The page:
The company said it is grateful that investigators have finally pinpointed a cause. Investigators said that rat poison contaminated the pet food.

The manufacturer said it will take responsibility for veterinary costs linked to the tainted food.

As of Friday, the contaminated pet food has been blamed for at least 17 animal deaths. That number represents the confirmed cases, so the number of deaths could increase much more, WISC-TV reported.

Scientists said the Menu Foods brand of wet and gravy style food was contaminated by rat poison, but they don't know how the poison got into the food.

For information on the pet food lawsuit, visit

Class-action lawsuit launched over pet food
Class Action News | 2007/03/23 16:59

Jacqueline Johnson of Madison, Wisconsin filed a lawsuit Tuesday claiming that Menu Foods, Inc. produced and distributed dangerous pet food. More than 95 pet owners have joined a class-action lawsuit against Menu Foods Inc., saying it produced and distributed pet food that might be dangerous, and possibly deadly, to animals.

The complaint contends her gray tabby, Gumbie, became ill after eating food from an Iams Select Bites pouch in early February. Gumbie became lethargic, refused food and lost weight, she said, and a veterinarian diagnosed acute renal failure. The cat was "pet-hospitalized" and prescribed intravenous fluids.

Johnson told CNN she considers herself lucky. "Thankfully we got her to the vet in time. My cat was very ill, but there are lots of people around the country whose pets have died or been euthanized."

Since coming home, Gumbie has required a great deal of care. "It is stressful to have to stick a needle in the cat every day," said Johnson, who has had to administer daily subcutaneous fluid-and-drip injections since bringing Gumbie home.

Gumbie is likely to require medical tests and monitoring every few months, and Johnson expects this will increase her expenses considerably. She said she already has paid more than $3,000 in veterinary bills.

Johnson's attorney, Frank Jablonski of Progressive Law Group, said more than 95 people have joined the suit since it was filed, and he expects many more.

"We have all the clients we need," he said. "We wouldn't bring a lawsuit that we are not confident we will win." The lawsuit is seeking an unspecified amount of damages. Courts will have to certify the class and what venue will hear the case.

Menu Foods spokesperson Sam Bornstein declined to comment on the lawsuit but said the company has received tens of thousands of consumer inquiries and is doing its best to respond to them. "Our hearts go out to many thousands of pet owners, some of them for their losses and some for their worry," he said.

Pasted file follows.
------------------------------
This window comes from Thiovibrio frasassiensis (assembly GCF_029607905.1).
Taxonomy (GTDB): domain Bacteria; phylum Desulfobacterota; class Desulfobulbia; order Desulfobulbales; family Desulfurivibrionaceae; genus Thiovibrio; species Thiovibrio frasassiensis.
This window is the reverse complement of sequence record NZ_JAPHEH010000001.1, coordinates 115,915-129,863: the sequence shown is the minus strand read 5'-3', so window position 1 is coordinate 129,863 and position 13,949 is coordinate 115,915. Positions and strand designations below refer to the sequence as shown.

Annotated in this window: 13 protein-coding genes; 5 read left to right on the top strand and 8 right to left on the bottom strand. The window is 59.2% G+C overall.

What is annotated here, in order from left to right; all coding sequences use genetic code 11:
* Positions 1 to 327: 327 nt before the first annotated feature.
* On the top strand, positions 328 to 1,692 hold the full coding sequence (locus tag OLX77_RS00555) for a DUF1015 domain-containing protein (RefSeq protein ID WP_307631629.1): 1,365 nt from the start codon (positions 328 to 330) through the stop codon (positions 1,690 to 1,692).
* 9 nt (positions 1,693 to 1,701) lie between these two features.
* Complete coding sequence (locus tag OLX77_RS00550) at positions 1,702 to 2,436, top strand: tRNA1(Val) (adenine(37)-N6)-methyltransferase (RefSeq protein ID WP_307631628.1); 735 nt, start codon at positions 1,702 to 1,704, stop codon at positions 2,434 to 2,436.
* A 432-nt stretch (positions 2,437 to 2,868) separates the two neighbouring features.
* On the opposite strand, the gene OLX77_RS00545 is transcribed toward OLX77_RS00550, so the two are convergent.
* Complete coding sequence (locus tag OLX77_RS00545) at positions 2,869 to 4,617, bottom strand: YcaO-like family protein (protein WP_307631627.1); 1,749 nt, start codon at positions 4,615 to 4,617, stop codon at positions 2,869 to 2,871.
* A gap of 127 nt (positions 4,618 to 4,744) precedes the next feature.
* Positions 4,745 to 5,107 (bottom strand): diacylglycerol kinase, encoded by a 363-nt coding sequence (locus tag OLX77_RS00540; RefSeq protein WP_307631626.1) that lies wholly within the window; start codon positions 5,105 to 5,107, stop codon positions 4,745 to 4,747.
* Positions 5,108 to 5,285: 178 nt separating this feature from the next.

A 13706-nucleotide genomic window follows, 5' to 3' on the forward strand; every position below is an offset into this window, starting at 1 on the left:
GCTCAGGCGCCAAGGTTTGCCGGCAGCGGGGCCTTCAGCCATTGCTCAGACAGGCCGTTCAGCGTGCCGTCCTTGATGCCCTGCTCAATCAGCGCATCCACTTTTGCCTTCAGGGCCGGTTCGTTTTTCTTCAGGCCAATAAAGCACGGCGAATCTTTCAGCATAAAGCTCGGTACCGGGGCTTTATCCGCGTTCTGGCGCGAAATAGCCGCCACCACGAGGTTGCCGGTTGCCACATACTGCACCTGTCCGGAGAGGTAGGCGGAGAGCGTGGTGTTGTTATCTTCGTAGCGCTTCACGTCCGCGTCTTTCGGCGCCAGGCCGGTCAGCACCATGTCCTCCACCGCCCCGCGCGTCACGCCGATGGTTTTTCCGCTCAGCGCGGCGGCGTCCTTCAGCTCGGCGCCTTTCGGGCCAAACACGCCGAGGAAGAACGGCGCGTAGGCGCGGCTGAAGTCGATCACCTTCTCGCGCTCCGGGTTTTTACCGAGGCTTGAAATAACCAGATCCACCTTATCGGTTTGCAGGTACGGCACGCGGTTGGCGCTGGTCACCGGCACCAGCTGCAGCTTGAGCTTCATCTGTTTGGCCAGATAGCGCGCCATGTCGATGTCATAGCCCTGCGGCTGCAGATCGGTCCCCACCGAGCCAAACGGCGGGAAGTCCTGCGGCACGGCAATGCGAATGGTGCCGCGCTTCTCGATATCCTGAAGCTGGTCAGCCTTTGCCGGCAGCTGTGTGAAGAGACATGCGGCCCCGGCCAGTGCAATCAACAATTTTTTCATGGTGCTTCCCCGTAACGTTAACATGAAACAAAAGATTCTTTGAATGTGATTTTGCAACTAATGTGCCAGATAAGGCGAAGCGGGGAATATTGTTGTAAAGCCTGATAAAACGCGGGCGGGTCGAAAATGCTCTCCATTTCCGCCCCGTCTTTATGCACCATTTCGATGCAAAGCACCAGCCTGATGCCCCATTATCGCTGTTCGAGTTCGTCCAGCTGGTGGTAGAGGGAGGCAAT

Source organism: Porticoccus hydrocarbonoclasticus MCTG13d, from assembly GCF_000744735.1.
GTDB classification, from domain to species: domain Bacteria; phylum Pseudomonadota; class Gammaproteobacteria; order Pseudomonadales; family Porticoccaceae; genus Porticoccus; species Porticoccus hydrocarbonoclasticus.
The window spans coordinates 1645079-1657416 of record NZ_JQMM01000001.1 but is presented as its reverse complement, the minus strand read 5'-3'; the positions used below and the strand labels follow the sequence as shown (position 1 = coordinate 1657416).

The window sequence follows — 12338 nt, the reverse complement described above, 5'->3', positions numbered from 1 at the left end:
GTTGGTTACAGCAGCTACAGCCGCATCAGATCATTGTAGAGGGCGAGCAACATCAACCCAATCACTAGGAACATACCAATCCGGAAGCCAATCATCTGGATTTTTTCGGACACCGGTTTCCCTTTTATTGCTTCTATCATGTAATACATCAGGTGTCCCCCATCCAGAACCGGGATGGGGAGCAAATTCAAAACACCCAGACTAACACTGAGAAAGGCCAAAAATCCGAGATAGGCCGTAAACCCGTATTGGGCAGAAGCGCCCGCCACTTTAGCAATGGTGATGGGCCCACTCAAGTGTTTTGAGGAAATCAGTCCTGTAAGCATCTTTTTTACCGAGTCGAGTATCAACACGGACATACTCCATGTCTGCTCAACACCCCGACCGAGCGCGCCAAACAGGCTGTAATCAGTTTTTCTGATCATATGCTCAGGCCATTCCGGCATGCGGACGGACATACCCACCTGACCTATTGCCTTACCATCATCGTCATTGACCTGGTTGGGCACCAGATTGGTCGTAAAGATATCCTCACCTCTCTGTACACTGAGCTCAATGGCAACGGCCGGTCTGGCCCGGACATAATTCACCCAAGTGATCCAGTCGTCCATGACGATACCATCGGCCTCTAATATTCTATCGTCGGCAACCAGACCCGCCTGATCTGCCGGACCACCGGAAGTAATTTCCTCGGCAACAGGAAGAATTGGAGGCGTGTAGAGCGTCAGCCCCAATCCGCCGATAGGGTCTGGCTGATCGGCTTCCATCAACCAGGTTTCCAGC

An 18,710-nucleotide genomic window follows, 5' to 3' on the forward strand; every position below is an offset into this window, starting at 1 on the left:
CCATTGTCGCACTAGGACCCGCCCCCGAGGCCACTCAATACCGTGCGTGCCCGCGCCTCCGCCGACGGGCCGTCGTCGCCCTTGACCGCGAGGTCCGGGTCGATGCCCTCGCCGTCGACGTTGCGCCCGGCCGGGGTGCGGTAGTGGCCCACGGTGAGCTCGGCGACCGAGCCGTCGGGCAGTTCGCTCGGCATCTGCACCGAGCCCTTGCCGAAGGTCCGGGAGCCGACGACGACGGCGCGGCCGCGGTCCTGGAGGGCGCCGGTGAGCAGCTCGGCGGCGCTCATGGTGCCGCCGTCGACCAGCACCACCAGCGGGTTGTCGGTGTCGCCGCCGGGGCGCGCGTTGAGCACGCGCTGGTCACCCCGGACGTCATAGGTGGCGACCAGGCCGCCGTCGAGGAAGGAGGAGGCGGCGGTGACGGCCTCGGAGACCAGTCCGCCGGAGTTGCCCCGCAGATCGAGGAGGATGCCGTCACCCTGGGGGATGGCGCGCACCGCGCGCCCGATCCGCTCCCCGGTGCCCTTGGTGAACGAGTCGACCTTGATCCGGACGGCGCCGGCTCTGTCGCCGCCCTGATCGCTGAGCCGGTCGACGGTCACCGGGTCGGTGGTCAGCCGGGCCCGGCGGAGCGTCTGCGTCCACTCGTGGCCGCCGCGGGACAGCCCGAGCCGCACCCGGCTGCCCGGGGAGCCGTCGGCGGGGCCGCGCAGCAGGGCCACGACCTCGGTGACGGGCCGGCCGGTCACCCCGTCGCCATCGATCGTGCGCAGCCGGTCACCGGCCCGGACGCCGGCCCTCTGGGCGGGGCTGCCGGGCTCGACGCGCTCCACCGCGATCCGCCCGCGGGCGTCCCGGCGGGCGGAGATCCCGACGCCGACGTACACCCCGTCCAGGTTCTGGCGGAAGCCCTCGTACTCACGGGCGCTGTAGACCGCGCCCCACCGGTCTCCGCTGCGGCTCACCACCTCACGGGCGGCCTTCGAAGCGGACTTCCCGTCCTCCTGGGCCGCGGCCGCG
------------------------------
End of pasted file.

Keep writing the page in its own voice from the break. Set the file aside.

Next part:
Menu Foods announced the precautionary recall March 16. The recall affects dog and cat food manufactured between December 3 and March 6, and is limited to "cuts and gravy" style pet food in cans and pouches produced at its plants in Kansas and New Jersey. The food is packaged under a wide variety of brand names.

Both the Food and Drug Administration and Menu Foods have been unable to identify the root cause of the problem, but the FDA said Tuesday that officials were focusing on a recent supply of wheat gluten as the likely culprit.

FDA confirms salmonella came from peanut butter
Class Action News | 2007/02/24 18:33

An outbreak of salmonella food poisoning that has sickened 329 people and sent 51 of them to the hospital was definitely caused by contaminated Peter Pan and Great Value peanut butter, the U.S. Food and Drug Administration said on Friday. The FDA has warned consumers not to eat any Peter Pan peanut butter bought since May of last year and to throw out any Great Value brand -- sold by Wal-Mart Inc. -- with the lot number 2111 on the lid.

"Product testing by several states has now confirmed that Peter Pan peanut butter and certain Great Value brand peanut butter are the sources of the foodborne illness outbreak of Salmonella Tennessee that began in August 2006," the FDA said in a statement released late on Friday.

"To date 329 individuals have become ill from consuming the contaminated peanut butter, and 51 of those persons were hospitalized."

The FDA said the outbreak was still going on. "Potentially contaminated products include 3/4 ounce and 1.1 ounce single serving packs of Peter Pan brand peanut butter," the FDA said.